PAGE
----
Star Tribune Article

An article on the Good News Big Band appeared in the Saturday, January 31, 2009 Variety section of the Minneapolis Star Tribune and here is the material from that article.

Group spreads good news, fun with big band

January 31, 2009

The members of the Good News Big Band have almost as many reasons for joining the Christian-oriented group as there are jazz riffs. But they all agree on one incentive. They call it the wake-’em-up moment.

It happens when the group is invited to play at Sunday morning church services. They sneak peeks over their music stands at congregants’ expressions as the band charges into a horn-driven, rattle-the-stained-glass-windows swing version of a hymnal standard like “I Love to Tell the Story.”

“That’s when we get people saying, ‘What’s going on here?’ ” said band leader Brian Richter, to which trumpeter Jerry Cerchia added: “We like to wake ’em up. We love to see the grins on their faces.”

The band started in 1994 with two missions: To spread the “good news” using big-band jazz, and to have fun.

“We’re trying to create an environment for worship, and seeing people react to that is always very gratifying,” Cerchia said. “The late trumpeter Maynard Ferguson said a prayer every time before he performed: ‘Dear God, may I be an instrument in your hands, an inspiration to the audience and a joy to my fellow musicians.’ That’s what it’s all about.”

The band never does any proselytizing. To the contrary, Richter points out, although the band members love to play in front of an audience, “Talking in front of them is something we’re not very good at.”

Then again, they figure that they don’t have to be.

“It has been said that when words fail, music speaks,” Richter said. “We believe that when a 17-piece jazz ensemble leads a worship service, the effects can be powerful.”

A good time is had by all

The having-fun part of their mission statement comes through clearly in their weekly rehearsals. A 7 p.m. rehearsal call didn’t mean that members came drifting in then. When the clock hit 7, they all were in their chairs, ready to rip into a rousing version of “Amen,” playing through it nonstop six times so that each section got a shot at soloing.

It’s addictive, said guitarist Ed Smith, a 10-year member.

“I keep telling myself that I need to quit, that I need to learn how to fish or something,” he said. “But I love it.”

The ultimate proof of the enjoyment is in the band’s recruiting. Two of the members have talked their children into joining the group. Bass player Iris Bouvet’s son, J.P., fills in on drums, while pianist Allen Jackson’s daughter, Teresa, is the vocalist.

It didn’t take much to convince them to join, Teresa Jackson said. When she graduated from Wheaton College last year, she jumped at the chance to sing with the group.

“I’d been watching my dad do this, and I thought it might be fun,” she said. “I’ve always been into church music, but I never thought that I’d be singing jazz music in church.”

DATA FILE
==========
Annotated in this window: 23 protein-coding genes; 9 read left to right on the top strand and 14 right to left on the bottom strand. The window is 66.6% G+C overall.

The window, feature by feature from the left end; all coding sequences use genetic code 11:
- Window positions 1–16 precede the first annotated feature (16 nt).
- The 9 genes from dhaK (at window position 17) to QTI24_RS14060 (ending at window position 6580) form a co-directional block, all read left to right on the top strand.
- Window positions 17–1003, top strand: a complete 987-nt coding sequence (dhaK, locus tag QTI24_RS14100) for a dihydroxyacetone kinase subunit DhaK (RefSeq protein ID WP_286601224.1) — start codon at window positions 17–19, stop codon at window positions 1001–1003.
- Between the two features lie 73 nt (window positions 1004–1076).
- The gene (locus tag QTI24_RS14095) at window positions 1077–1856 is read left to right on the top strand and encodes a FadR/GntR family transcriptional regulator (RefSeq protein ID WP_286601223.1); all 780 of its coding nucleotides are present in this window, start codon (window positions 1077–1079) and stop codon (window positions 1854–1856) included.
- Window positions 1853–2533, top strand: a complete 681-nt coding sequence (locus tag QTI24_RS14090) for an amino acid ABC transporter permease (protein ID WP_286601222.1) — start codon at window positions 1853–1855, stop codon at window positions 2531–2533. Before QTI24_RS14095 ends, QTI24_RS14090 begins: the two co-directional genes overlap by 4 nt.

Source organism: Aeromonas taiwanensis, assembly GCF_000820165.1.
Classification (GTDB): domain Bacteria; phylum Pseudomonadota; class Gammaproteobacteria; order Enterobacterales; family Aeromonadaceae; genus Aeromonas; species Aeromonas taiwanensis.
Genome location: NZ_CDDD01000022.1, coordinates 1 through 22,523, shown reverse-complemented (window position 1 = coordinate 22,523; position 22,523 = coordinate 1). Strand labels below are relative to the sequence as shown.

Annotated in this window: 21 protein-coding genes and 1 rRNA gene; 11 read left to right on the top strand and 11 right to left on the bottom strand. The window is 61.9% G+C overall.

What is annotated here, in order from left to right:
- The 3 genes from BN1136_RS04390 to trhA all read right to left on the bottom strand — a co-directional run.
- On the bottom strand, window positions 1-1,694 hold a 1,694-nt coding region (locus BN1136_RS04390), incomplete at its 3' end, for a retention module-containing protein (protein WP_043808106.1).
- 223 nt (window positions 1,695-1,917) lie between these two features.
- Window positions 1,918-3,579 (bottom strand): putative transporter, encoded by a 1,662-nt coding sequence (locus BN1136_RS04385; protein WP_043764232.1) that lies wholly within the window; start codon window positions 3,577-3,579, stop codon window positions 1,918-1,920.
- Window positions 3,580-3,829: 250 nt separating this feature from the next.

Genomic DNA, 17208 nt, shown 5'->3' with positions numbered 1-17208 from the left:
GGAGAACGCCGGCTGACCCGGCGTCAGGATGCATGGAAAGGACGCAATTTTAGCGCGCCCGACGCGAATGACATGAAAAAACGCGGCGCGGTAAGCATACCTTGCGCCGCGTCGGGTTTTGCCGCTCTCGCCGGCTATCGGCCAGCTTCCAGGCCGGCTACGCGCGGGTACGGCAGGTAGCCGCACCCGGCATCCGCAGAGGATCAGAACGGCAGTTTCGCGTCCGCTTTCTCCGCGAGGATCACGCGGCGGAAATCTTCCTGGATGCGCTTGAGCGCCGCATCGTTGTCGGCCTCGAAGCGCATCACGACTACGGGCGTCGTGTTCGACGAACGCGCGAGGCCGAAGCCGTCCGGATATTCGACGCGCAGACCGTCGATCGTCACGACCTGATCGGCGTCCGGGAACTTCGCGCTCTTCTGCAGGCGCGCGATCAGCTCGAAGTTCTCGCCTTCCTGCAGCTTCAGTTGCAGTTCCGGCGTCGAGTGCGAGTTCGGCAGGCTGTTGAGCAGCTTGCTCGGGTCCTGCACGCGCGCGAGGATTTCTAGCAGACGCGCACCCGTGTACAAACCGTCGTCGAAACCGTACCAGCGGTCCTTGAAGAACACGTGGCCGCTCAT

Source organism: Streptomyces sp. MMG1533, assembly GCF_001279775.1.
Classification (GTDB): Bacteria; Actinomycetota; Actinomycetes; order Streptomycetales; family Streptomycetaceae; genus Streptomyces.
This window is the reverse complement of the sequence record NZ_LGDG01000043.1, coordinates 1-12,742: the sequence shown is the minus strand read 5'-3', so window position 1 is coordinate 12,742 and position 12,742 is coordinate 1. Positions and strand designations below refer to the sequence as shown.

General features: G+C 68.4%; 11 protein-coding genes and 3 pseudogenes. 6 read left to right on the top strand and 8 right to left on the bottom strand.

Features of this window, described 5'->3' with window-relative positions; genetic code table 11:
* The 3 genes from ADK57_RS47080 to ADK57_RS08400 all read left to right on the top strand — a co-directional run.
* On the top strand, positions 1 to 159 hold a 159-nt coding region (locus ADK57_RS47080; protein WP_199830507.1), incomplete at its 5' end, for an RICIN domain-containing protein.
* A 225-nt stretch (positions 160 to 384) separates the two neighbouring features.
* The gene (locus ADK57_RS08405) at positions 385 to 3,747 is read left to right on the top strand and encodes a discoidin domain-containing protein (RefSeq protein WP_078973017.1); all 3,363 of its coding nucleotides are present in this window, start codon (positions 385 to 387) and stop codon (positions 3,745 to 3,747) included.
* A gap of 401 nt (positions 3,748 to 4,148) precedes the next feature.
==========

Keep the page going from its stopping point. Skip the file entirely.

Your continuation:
A senior at Lakeville South High School, J.P. Bouvet admitted that big band music is not well-known among his peers.

“Most of my friends probably wouldn’t recognize any of this music, but they’ve been very supportive of me doing this,” he said.

The band plays both religious and secular music; in fact, they have a concert of each coming up in the next two weeks. But even when they’re working on a show of big-band standards, they remember their Christian charter.

“A founding creed that we continue to live by is that being a member of the Good News Big Band means that you have checked your priorities in life,” Richter said. “Your commitments to God, family and work come before the band.”

A group effort

Although Richter is designated as the band leader, his duties are organizational more than musical. Any member can suggest adding a song to the band’s repertoire, and everyone is encouraged to provide input on how the numbers are played.

Richter, a bass trombonist, doesn’t direct while the band is playing “because I’d rather be playing and, besides, these people are so good that they don’t need a director. They just need a downbeat.”

Granted, differences of opinion arise, but they often are settled with a laugh. During a rehearsal of “String of Pearls,” a Glenn Miller classic from 1941, there was a discussion over the tempo. Finally, saxophonist Dana Mathewson, who’s been playing in jazz bands since 1957, settled the matter with a joke: “You’re forgetting that I was there when it was played originally.”

The band makes no money. On the contrary, because they have to pay standard residual fees for the music arrangements they use, there’s the possibility of losing money on any given gig.

“We never ask for a fee,” Richter said. “Sometimes groups will take up a collection to help us defray costs, and we’ve gotten some very generous donations. But we’re just glad to be there, and if we end up earning a little money for a church, that’s all the better.”

As much as the band likes to tease congregations about waking them up, Richter tells a story about the time the tables were turned.

“We were at a church in Excelsior, and when we got done, they gave us a standing ovation,” he said. “They wanted more; they wanted us to do an encore. But we didn’t have anything else prepared. All I could say was, ‘Oops.’ ”

Jeff Strickler • 612-673-7392